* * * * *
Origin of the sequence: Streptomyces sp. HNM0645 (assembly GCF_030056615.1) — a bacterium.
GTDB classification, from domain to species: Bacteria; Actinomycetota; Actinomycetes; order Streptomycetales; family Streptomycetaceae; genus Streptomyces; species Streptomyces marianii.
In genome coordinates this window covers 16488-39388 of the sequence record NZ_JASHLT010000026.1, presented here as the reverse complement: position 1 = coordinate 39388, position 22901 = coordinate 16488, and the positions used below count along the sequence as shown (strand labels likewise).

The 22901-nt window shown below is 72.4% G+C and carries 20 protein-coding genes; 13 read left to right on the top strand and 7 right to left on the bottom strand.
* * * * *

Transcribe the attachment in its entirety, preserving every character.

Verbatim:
Origin of the sequence: Streptomyces sp. HNM0645 (assembly GCF_030056615.1) — a bacterium.
GTDB classification, from domain to species: Bacteria; Actinomycetota; Actinomycetes; order Streptomycetales; family Streptomycetaceae; genus Streptomyces; species Streptomyces marianii.
In genome coordinates this window covers 16488-39388 of the sequence record NZ_JASHLT010000026.1, presented here as the reverse complement: position 1 = coordinate 39388, position 22901 = coordinate 16488, and the positions used below count along the sequence as shown (strand labels likewise).

The 22901-nt window shown below is 72.4% G+C and carries 20 protein-coding genes; 13 read left to right on the top strand and 7 right to left on the bottom strand.